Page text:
Volvo Ocean Race: Anticipating the arrival to Auckland
After 22 days at sea, SCA crew member Annie Lush anticipates the team's arrival to Auckland with a mixture of excitement and nerves.
"With less than 400 miles to go to dry land, I'm anticipating new sights (as a first time NZ visitor), and most importantly a bed (oh, and a glass of wine)! The distance seems like nothing: five more watches on deck, one more night of darkness to battle through, three more freeze dried meals to endure. We've covered over 6,000 miles already on this leg from Sanya aboard our pink V65. That totals over 50,000 miles we've sailed on her, so 400 is a walk in the park, right?
It might be only 400 miles but don't be fooled, much is still to happen. As I sit here typing we're moving along nicely, pointing at Auckland at about 15 knots. But we know by nightfall this will all change. Our breeze is dying, the top of the island is going to be tricky, with currents, transitions and patches of no breeze at all (never good on a sailing boat). This means endless sail changes, no sleep and plenty of coffee required.
We still have a lot to fight for. The leaders of our fleet have stretched away, getting into the new breeze first after our exit from the doldrums, but we're expecting them to slow down before us as we approach Auckland. This gives us an opportunity with two boats in our sights that we're determined to pass before our much anticipated arrival.
The atmosphere on board is electric. People are restless, trying to grab a last few hours’ sleep but not able to settle with the knowledge of what lies ahead. It feels like we've been dreaming of this stopover forever.
We'd barely left Sanya before talk of what our arrival to Auckland might be like had begun. Will there be people doing the haka? What should we eat first? How many spectators will there be? Which bar will we go to? It was the only thing keeping us going in those first few treacherous nights, as we fought upwind through big winds and slamming seas out of China.
But as much as I long for the comforts of civilization I always have a slightly anxious feeling approaching land. We've been out here for 22 days, just us, the sea, the sky and our competitors. There's been no phone calls, no emails, no weekends, we don't even really have day and night. Life is four cycle: four hours on deck, four hours 'off' (if you're very lucky), with only thoughts of how to go faster and how to outsmart your competitors at every waking moment. There's no bills, no Facebook and no TV. The only screen I watch is the glow of our competitors’ tracks on the map. That's very rare in life.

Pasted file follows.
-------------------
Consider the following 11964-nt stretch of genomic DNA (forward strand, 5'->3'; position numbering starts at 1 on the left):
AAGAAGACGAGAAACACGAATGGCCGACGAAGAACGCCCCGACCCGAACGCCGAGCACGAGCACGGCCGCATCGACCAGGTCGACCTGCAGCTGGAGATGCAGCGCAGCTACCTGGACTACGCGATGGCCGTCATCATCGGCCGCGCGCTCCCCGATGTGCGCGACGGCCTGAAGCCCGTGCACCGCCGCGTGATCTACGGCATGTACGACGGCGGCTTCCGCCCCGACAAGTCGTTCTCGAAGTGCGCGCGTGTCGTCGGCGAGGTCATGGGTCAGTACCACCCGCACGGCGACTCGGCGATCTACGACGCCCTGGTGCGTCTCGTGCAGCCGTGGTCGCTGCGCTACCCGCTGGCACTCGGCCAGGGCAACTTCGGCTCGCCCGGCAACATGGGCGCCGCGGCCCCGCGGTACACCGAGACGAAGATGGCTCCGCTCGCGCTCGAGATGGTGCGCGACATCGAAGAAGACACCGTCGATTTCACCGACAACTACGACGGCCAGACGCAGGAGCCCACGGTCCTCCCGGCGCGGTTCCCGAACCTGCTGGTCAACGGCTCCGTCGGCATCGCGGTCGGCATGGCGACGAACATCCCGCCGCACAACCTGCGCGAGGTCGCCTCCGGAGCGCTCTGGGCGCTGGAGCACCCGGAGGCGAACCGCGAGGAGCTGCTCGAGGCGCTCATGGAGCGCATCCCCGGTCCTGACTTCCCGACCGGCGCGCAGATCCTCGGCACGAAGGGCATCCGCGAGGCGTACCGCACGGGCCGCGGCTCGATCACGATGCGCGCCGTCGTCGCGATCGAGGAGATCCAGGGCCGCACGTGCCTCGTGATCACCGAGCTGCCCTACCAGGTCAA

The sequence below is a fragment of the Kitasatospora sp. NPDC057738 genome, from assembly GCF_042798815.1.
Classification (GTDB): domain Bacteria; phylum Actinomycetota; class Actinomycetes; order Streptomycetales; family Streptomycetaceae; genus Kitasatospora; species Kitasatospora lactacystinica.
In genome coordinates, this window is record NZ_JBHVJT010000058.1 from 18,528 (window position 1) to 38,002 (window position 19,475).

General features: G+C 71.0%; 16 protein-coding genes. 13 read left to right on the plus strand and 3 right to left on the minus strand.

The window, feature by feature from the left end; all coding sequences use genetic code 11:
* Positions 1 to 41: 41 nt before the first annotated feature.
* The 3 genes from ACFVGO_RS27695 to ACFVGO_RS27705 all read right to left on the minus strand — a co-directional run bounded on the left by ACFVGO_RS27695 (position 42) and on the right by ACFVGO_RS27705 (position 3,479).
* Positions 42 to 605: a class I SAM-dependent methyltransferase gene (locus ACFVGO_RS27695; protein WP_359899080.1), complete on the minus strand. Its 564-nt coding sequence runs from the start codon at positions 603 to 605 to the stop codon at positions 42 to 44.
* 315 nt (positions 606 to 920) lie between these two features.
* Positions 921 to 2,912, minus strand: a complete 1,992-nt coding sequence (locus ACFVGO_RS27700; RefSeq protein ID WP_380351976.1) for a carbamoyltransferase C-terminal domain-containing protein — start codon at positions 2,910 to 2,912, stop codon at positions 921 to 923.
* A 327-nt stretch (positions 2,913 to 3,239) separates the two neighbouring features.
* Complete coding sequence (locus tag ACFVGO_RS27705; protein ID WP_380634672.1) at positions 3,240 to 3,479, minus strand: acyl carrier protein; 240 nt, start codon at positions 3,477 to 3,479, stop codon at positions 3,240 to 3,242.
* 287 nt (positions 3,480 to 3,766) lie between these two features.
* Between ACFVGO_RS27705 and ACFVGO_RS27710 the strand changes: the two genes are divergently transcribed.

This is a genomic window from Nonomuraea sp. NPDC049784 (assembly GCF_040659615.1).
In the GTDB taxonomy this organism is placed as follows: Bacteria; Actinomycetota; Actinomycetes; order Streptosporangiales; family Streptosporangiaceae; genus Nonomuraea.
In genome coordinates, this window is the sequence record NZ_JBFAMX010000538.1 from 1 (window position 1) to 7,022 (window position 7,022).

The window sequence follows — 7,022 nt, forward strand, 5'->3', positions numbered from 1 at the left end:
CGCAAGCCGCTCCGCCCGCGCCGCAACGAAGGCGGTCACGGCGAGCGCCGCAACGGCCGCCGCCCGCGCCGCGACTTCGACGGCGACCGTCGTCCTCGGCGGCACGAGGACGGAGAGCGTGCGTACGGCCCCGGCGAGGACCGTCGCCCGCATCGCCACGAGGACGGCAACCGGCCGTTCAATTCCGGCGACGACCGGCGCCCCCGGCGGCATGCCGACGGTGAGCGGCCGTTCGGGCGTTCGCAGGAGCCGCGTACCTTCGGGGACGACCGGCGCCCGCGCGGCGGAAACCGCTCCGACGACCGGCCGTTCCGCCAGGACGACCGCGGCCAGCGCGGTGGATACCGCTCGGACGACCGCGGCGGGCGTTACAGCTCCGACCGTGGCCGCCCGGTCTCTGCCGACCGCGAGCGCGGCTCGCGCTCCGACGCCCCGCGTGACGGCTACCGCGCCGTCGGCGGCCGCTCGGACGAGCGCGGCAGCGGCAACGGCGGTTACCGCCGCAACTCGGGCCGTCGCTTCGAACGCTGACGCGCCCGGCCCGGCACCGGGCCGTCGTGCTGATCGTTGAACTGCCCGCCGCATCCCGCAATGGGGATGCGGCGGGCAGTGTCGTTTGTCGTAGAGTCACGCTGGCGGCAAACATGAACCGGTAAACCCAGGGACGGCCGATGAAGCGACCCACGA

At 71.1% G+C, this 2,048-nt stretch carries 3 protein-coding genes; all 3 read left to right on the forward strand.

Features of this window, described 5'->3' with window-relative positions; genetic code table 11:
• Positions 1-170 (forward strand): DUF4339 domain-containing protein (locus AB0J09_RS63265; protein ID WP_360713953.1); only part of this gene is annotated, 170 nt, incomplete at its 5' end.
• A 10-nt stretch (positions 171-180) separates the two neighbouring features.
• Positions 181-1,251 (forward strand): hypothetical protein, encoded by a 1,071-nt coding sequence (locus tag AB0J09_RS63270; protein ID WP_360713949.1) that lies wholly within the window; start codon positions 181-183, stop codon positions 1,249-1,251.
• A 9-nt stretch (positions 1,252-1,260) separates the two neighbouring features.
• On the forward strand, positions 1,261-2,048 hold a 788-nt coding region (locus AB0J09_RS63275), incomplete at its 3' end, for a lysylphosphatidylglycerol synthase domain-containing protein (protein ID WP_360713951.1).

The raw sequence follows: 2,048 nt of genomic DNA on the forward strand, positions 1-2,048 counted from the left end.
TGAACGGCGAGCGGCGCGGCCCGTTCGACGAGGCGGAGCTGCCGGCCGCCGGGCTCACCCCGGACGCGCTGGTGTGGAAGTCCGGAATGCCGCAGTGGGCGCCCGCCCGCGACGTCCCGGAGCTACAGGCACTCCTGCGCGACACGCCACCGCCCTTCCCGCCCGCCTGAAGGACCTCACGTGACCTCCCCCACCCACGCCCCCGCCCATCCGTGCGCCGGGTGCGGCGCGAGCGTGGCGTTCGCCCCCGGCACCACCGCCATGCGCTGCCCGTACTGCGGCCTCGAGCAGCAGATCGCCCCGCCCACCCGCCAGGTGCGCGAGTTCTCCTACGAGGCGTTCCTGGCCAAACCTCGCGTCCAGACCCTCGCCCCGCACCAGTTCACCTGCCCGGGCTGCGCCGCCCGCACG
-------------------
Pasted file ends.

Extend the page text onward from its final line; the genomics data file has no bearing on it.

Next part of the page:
It’s also rare to see every sunset and every sunrise for 22 days, (probably not something to aspire to if you like sleep, but it's worth it). Each sunrise experienced on deck is magical, it's as if a great weight has been lifted and a new leash of life injected into the sleep-deprived crew. The orange glow of the lit compass numbers slowly fade and as the dark, muddling veil of night vanishes, suddenly everything becomes easier.
You can see the waves you're driving through, the trim of your sails, or even where you left your water bottle in the flurry of the night’s racing! In contrast sunsets have a calming influence on board. On our journey we've seen many and they never fail to impress. Red slithers of sun rays cast across the sky lighting small wispy clouds and turning the sea gold. Even dolphins jumping in the foreground, you name it we've seen it.
I often think if you were to paint these scenes or take a photo people would think you'd altered them, but it does exist and it's enchanting. That's probably why as the sun sets each day, even on our toughest days, there is a sense of euphoria on deck.
Everyone's eyes are smiling, no matter our position in the race. I guess it's because we know that while we might be lacking sleep and real food and days off, out here in the middle of the ocean we're experiencing something very few humans have the chance to. We're the lucky ones."
Team SCA sailed into Auckland in the early hours of Sunday 1 March, only seven hours behind the winner of the leg, MAPFRE (ESP).
Visit the Team SCA gallery for all the pictures of their arrival.